Other risks that must be conveyed to users are the possibility of cybersecurity breaches or operational failures in the platforms of virtual asset service providers.

The draft regulation clarifies through which supervised entities and products operations with virtual assets may be carried out, in compliance with the legal provisions in force, while providing clear and timely information to financial consumers, as well as the characteristics of such assets and their inherent risks.


These entities and products are:

  • Managers of collective investment funds and private equity funds that contemplate in their investment policies the possibility for such vehicles to invest in foreign investment funds with crypto assets
  • Trust companies that enter into trust businesses whose trust assets are virtual assets or trust businesses that contemplate the execution of transactions with crypto assets
  • Supervised entities that carry out the distribution of foreign funds that contemplate the possibility of investing in virtual assets, or carry out operations with virtual assets
  • The representative offices of foreign financial and securities market institutions that promote and advertise products that include crypto assets

The draft circular also proposes the partial repeal of prior regulatory proposals (contained in circulars 029, from 2014, 078, from 2016, and 052 from 2017) that are contrary to the newly proposed regulations.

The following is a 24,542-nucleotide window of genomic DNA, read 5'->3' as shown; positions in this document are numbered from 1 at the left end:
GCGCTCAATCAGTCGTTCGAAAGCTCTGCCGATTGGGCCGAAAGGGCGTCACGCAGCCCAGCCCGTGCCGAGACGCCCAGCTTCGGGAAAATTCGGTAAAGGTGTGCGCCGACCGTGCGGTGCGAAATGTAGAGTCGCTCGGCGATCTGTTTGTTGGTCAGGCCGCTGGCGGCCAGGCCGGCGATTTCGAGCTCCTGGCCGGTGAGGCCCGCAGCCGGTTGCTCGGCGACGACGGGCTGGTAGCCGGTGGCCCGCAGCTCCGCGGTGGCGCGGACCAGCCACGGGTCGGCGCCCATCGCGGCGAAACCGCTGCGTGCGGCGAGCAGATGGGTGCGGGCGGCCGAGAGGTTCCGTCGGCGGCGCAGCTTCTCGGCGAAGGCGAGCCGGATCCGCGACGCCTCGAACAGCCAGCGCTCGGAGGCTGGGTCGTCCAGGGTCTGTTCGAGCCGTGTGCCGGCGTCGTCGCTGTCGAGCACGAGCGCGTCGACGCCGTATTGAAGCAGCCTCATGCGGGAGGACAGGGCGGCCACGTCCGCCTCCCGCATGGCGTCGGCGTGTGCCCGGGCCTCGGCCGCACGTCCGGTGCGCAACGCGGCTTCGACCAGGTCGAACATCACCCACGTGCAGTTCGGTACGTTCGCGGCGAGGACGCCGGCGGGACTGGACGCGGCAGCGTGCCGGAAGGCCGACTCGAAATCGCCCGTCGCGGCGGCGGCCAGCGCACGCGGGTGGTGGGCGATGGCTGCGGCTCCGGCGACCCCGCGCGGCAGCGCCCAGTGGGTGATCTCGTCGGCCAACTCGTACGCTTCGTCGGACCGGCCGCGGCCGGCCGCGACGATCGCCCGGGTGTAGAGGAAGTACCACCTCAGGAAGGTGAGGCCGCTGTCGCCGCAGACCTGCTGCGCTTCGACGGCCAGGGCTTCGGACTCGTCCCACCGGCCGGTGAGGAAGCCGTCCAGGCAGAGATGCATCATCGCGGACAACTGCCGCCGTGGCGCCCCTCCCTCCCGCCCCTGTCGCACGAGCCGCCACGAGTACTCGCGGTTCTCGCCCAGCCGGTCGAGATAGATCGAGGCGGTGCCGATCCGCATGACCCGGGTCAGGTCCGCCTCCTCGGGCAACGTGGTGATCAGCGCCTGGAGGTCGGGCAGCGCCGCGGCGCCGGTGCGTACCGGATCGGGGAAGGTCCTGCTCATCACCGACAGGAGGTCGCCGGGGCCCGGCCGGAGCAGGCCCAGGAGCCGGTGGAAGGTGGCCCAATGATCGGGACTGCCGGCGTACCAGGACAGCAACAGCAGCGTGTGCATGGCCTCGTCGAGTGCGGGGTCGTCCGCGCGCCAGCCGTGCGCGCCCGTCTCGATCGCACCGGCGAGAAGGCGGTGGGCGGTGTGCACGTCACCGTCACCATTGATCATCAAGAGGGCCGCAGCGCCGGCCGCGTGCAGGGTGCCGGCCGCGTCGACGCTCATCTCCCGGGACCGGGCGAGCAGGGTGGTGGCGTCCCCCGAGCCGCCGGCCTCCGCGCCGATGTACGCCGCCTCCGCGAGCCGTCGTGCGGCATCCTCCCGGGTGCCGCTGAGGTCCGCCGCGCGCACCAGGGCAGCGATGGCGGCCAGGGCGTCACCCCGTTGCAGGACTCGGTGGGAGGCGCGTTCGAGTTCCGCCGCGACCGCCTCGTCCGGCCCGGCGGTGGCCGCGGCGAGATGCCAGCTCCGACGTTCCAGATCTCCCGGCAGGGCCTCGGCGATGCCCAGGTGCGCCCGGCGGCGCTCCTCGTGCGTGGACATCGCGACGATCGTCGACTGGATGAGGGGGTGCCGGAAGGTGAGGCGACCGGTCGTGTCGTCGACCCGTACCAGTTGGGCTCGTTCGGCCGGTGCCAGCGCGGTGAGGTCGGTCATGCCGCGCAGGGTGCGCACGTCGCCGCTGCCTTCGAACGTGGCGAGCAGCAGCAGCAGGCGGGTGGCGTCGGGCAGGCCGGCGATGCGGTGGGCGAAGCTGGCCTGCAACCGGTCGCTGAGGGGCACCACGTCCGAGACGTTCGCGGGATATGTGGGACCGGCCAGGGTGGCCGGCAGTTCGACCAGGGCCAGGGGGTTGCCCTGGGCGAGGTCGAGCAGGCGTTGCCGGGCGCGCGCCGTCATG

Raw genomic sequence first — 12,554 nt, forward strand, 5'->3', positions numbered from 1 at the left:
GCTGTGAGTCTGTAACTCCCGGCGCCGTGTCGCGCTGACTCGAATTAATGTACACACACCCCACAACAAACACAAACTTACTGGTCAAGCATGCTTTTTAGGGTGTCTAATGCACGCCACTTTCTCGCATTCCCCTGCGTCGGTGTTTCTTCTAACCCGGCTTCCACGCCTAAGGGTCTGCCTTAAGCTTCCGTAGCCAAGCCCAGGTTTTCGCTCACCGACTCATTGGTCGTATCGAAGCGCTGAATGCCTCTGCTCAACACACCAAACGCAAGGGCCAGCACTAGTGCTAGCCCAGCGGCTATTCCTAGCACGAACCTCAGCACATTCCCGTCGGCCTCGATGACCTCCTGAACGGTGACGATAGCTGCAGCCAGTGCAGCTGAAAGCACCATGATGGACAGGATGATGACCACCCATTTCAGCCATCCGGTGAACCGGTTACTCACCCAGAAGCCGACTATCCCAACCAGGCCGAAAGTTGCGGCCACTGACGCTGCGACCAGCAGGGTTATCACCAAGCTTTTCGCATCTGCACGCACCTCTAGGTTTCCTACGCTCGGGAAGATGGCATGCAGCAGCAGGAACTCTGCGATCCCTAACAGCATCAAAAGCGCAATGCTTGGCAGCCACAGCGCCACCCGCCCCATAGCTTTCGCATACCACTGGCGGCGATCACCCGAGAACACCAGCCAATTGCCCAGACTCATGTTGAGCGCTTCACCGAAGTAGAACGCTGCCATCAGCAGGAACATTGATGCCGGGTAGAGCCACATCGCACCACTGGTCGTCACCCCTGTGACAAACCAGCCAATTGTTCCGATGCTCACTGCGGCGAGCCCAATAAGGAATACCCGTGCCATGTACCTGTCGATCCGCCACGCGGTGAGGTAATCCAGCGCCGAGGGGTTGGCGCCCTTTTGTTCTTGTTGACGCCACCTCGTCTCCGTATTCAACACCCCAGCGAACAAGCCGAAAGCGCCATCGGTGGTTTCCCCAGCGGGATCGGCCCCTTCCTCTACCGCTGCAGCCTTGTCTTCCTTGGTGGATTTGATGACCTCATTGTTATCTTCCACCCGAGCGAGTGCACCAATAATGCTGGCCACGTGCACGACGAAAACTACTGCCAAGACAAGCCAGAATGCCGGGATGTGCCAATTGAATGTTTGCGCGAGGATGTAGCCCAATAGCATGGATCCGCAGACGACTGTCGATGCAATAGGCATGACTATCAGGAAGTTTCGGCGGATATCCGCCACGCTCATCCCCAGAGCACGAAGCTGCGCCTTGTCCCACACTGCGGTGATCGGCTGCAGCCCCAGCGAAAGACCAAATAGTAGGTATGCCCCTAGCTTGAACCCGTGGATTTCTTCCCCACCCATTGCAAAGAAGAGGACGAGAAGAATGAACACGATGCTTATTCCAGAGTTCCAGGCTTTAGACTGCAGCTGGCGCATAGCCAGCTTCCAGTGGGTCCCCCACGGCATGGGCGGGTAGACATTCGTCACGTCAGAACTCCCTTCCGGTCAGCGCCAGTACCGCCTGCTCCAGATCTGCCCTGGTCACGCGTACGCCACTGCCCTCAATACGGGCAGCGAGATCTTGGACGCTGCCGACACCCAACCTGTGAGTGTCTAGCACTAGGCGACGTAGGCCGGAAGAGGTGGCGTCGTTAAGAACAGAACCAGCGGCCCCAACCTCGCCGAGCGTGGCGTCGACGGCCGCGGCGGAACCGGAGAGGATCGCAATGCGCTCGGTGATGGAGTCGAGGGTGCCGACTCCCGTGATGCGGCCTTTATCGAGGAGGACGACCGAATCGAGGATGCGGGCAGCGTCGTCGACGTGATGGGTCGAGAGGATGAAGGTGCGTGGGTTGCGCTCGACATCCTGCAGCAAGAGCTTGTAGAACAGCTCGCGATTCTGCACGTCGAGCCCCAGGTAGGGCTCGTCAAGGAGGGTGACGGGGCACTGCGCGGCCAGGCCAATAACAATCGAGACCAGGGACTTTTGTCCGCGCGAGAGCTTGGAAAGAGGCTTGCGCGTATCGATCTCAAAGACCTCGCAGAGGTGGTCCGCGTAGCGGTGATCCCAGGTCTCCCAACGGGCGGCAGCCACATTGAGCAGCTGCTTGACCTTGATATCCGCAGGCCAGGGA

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No legal changes

The draft regulations do not change the legal status of crypto assets, and the central bank and the SFC continue to underscore the volatility of crypto assets, the absence of backing, and that they are not recognized as legal tender, and they are not framed within the regulatory category of financial assets.

The proposed regulations also do not regulate virtual asset service providers, nor their activity, nor their operations, and do not assign to the SFC oversight of virtual asset service providers, and neither do they authorize entities to enter into transactions with crypto assets.